How many Megapixels do you need?

Discussion in 'Canon EOS' started by jonpaul_hills, Aug 22, 2013.

  1. I’m looking to buy a very cheap EOS body on a budget to have it converted to IR. Looking at 20D and 10D. Is 6 megapixels enough to get good pictures?
  2. [[Is 6 megapixels enough to get good pictures?]]
    What will be the final destination for your photos made with this camera? Wall-sized prints? Web-only images? Something in between? Do you think you'll crop heavily? Are you planning on mounting a gallery show or a personal project?
    You can easily print 8x12" images from 6MP. You can print larger if you're not the kind of person who views prints with your nose touching the glass.
  3. Rob is right. The 20D is actually 8.2MP, and it's the backup camera for my 5D2. My wife has gotten some very good shots with the 20D and recently sold a 9X13 print (image size) out of our local gallery. The only caveat is that the best shots are done from a tripod at low ISO. Noise becomes an issue at ISO 400 and higher...
  4. I would opt for a 20D or 30D over the 10D; they have many useful features (including compatibility with EF-S lenses) and cost only a little more. Since you're converting to infrared, you might prefer a camera with live view - since that makes focusing IR images much easier - which would require a 40D, or any Rebel from the XSi or later.
    As for megapixels, for years I got by with 4. It worked fine for prints up to 8x10.
  5. At one time, very long ago, I was very pleased with 1.3 MP images and could comfortably print them to 8x10. When I bought a 6 MP camera, I had slightly more than twice the resolution (2^2 * 1.3 = 5.2 MP) and was very please with the resolution of my 16 x 20 and 16 x 24 prints. Many photographic billboards were also done with these lower resolution cameras, and when viewed at a distance, they looked great.
    Now that we have much higher resolution cameras, it is no longer popular to regard these resolutions as adequate, but IMO they are. I once made a wall-sized print from that 6 MP camera (8 ft tall x 12 ft wide -- of this image), and you could see the individual pixels if you stuck your nose in the print and squinted a bit, but it still looked great if you stood at least a few feet back, the way you were supposed to view it. It often doesn't matter as much how large you intend to make your prints, but rather how close into the print you wish to stick your nose.
    Can you benefit from more resolution than 6 MP? Yes. If your lenses are stellar enough, then a high resolution sensor will give you a sharper image. However, IMO, 6 MP images still can look great.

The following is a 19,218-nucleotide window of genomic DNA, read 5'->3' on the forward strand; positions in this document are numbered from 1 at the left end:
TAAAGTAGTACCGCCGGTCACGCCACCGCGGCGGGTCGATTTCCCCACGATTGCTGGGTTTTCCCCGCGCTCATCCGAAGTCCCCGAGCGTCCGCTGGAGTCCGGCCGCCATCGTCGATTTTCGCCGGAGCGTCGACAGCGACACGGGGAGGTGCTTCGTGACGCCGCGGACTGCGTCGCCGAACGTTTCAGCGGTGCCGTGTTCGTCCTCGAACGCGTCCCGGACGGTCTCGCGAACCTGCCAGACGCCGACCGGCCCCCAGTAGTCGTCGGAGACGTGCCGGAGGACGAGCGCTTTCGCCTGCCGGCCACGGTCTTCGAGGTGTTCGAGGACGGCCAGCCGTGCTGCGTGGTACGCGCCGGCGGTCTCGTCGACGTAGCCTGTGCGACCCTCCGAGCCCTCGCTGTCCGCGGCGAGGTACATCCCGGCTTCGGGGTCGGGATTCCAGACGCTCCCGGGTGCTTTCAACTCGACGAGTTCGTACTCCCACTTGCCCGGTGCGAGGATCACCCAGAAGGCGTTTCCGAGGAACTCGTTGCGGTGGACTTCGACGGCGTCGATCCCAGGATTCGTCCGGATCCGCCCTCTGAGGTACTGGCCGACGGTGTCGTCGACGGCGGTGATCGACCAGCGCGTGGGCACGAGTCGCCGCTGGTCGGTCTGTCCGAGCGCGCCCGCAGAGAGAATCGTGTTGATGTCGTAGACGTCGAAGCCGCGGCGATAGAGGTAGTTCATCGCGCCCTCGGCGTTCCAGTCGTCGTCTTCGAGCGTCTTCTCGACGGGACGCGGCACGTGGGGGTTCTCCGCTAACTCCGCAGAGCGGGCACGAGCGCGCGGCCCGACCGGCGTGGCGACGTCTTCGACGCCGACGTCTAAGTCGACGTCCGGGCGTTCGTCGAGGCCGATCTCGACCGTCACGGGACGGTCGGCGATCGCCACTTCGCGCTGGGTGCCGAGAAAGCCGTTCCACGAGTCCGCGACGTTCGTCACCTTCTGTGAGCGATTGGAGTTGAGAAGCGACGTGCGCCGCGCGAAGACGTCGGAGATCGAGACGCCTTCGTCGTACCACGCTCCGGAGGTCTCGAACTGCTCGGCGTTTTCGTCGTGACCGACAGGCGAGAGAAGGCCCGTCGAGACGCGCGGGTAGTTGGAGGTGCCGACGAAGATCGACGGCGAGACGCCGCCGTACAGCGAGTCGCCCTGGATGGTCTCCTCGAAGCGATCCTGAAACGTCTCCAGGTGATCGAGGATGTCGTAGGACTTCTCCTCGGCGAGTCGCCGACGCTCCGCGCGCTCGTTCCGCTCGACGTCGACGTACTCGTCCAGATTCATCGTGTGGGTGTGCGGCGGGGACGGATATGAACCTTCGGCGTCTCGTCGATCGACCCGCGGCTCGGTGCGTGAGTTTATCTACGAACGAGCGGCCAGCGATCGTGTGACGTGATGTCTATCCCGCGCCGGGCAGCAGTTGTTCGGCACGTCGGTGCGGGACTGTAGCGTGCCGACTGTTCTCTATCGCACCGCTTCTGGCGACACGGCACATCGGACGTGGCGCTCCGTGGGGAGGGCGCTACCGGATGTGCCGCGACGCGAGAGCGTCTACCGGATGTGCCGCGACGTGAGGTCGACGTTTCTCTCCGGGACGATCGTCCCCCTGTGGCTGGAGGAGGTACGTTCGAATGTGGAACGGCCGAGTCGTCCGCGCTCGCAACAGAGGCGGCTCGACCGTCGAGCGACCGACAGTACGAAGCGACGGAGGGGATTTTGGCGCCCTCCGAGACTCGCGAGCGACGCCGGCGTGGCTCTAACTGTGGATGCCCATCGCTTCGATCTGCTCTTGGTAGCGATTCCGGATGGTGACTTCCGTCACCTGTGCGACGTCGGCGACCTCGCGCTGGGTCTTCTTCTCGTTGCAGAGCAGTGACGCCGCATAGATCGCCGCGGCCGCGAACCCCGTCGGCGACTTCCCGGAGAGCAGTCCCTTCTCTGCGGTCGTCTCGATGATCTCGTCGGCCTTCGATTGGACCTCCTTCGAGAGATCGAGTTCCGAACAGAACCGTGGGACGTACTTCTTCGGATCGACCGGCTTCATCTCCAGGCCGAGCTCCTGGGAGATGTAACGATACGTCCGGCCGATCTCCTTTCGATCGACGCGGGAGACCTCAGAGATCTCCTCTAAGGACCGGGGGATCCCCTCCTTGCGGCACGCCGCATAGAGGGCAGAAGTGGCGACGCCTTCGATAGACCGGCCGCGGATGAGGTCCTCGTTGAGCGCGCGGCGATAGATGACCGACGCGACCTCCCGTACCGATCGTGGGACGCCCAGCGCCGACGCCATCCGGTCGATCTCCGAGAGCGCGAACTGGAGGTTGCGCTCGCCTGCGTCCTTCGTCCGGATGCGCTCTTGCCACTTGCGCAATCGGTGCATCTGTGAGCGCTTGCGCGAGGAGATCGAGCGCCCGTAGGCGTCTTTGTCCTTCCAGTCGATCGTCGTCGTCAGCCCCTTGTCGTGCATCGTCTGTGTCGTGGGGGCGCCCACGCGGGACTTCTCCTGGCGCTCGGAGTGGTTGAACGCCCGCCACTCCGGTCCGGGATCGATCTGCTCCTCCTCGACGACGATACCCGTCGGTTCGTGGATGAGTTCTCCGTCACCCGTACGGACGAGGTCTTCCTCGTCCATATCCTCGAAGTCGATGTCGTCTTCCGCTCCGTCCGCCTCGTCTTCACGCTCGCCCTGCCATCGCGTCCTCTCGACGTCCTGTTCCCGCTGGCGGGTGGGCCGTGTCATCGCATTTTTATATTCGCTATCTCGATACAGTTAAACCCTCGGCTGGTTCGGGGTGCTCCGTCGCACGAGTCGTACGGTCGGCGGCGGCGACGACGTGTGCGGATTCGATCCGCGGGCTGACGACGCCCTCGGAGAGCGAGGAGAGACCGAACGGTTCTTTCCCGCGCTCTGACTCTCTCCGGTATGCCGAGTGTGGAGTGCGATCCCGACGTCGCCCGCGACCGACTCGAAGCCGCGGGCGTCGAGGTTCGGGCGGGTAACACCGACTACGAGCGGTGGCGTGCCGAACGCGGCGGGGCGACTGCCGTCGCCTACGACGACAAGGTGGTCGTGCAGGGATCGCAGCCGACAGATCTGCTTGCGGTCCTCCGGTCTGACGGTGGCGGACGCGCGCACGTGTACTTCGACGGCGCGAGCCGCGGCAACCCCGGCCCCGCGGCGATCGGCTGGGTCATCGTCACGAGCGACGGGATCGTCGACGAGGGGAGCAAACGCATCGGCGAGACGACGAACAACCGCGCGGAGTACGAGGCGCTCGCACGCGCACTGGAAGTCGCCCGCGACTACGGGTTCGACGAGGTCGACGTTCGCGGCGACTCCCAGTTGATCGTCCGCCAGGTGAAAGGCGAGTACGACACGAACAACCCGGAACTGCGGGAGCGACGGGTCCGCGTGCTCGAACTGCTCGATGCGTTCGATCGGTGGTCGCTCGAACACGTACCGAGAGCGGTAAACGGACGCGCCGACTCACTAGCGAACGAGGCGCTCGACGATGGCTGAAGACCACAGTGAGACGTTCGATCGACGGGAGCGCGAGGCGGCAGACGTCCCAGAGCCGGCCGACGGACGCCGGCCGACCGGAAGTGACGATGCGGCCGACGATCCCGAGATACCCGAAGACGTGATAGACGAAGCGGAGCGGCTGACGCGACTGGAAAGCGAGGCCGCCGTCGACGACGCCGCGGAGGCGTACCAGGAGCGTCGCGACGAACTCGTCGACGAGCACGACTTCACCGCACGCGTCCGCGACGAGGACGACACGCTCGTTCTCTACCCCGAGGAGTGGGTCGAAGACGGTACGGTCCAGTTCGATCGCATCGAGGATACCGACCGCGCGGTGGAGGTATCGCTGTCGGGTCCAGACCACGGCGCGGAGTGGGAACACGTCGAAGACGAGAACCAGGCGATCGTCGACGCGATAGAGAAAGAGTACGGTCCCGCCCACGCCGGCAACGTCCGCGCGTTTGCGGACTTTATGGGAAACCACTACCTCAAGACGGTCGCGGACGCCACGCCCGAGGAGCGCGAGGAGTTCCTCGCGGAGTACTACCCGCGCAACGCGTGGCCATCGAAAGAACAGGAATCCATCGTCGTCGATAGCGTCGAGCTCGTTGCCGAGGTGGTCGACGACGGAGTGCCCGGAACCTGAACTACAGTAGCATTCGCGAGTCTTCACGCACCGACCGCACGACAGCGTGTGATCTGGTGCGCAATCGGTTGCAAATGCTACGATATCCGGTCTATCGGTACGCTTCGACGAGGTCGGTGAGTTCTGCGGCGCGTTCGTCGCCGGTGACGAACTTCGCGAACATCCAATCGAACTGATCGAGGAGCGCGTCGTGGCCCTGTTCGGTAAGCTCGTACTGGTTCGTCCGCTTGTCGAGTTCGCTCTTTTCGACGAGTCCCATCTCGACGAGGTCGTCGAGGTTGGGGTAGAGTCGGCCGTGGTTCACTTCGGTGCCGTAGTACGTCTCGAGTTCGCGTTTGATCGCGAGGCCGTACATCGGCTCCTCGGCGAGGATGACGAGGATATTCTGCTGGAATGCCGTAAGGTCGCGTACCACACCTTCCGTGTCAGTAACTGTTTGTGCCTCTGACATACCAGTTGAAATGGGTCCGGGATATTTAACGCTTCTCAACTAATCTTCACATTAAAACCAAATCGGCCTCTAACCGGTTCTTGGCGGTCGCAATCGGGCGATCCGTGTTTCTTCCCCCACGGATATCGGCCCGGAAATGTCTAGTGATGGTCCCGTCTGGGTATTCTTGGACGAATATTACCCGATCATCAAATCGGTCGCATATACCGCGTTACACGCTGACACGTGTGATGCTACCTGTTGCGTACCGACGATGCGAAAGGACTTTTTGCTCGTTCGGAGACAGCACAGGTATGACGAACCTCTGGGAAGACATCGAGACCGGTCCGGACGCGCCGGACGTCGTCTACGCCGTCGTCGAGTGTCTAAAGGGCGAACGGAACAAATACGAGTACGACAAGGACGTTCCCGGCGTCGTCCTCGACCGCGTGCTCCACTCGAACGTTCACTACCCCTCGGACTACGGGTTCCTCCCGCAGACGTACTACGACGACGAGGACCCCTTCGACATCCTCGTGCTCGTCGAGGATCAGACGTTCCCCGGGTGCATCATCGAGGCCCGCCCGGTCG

The advice you've received from others is good. I, too, would opt for the 20D for the reasons cited. And if you can afford it, the 40D is a very significant improvement over any of its predecessors. I still use mine -- and sold the 10D long ago.
  6. Like the others, I agree that for the ordinary user anything over 8MP is only needed for extraordinary applications, huge prints, etc.
    I did upgrade from a 20D(8MP) to a 50D (15MP) to get more good out a new, high quality telephoto lens, but mostly so I could crop where I wanted to.
    You might want to look at the prices for the 40D which are pretty low now, but the 20D is really cheap and still a very nice camera.
    There are lots of reasons not to get a 10D unless you want to do something like infrared conversion-- mostly that the 10D model will not take the EF-S lenses.
  7. Another plus for the 20D: Alan alluded to this, but in case it's not clear, The 20D mounts both EF and EF-S lenses...
  8. Another vote for the 20D. I just put mine in
    the bag as a backup for an airshow this
    weekend. I've made nice 20x30 prints from
  9. The answer is complicated and really depends on your expectations and what you will do with the photographs.
    If your goal is to make photographs that you will share electronically on a web site, in email, or social media sites, 6 MP is fine for the image sizes you will almost certainly create.
    On the other hand, if you are a careful and skillful photographer who plans to produce very large photographic prints, 6 MP is far behind the current state of the art. I would also be a bit leery of a camera as old as the 10D or even the 20D unless you really are extremely budget constrained.
  10. Years back when my eyesight was 20/20, I only had a 4 megapixel camera. Now that I have a 20+ megapixel camera, my viewing resolution is limited by my eyesight. I don't feel that much has changed.
  11. You are doing infrared photography, so long exposure times will be needed, increasing the chance of motion blur (even trees move in the wind). To keep the exposure times manageable you will need a wide aperture, meaning a shallow depth of field. Also I would imagine that lenses are optimized for visible light and wouldn't be as sharp when focusing infrared.
    All of that suggests to me that the sensor resolution will not be the limiting factor and any DSLR will be fine.
  12. Just FYI but I still happen to have and use a 6MP DSLR and with LR4's new capture sharpening and upsampling/sharpening algorithm on export, I can get pretty darn good results shown below...
  13. david_henderson


    It doesn't seem so long since a lot of very serious and very fine photographers viewed these as their main cameras. So the answer has to be yes.
    That said as others say, there are things that I wouldn't expect from those cameras, and hopefully they won't matter to you.
    • Noise free at 400ISO and above
    • Making big prints
    • Selling pictures to top-end stock agencies.
  14. Thank you all! I believe that I now know exactly what I need. I appreciate all the help!
  15. My first digital camera was the Canon G2 which had 4 megapixel and the images were good enough for A3 prints. More megapixels give you more scope for cropping and post manipulation but aren't necessarily a good thing.
    My second digital camera was the 20D and I really loved it. It is a prime camera for IR work. Se link for conversion to IR.